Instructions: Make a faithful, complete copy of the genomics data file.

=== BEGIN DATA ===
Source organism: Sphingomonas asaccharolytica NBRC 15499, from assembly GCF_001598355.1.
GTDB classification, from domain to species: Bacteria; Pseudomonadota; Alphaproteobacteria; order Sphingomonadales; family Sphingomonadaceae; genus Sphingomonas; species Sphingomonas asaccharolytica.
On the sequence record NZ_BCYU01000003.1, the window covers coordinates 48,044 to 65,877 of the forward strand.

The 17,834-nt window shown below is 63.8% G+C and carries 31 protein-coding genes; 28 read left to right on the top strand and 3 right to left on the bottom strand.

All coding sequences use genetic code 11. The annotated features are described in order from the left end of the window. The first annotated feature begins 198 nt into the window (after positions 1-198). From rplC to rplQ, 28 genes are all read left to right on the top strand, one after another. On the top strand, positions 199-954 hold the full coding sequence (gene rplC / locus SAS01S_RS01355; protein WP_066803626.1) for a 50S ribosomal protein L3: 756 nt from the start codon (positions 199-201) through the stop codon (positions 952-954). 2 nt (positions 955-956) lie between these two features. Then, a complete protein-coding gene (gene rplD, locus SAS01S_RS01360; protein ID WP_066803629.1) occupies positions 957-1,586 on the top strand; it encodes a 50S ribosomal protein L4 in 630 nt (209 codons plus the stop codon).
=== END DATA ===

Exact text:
Source organism: Sphingomonas asaccharolytica NBRC 15499, from assembly GCF_001598355.1.
GTDB classification, from domain to species: Bacteria; Pseudomonadota; Alphaproteobacteria; order Sphingomonadales; family Sphingomonadaceae; genus Sphingomonas; species Sphingomonas asaccharolytica.
On the sequence record NZ_BCYU01000003.1, the window covers coordinates 48,044 to 65,877 of the forward strand.

The 17,834-nt window shown below is 63.8% G+C and carries 31 protein-coding genes; 28 read left to right on the top strand and 3 right to left on the bottom strand.

All coding sequences use genetic code 11. The annotated features are described in order from the left end of the window. The first annotated feature begins 198 nt into the window (after positions 1-198). From rplC to rplQ, 28 genes are all read left to right on the top strand, one after another. On the top strand, positions 199-954 hold the full coding sequence (gene rplC / locus SAS01S_RS01355; protein WP_066803626.1) for a 50S ribosomal protein L3: 756 nt from the start codon (positions 199-201) through the stop codon (positions 952-954). 2 nt (positions 955-956) lie between these two features. Then, a complete protein-coding gene (gene rplD, locus SAS01S_RS01360; protein ID WP_066803629.1) occupies positions 957-1,586 on the top strand; it encodes a 50S ribosomal protein L4 in 630 nt (209 codons plus the stop codon).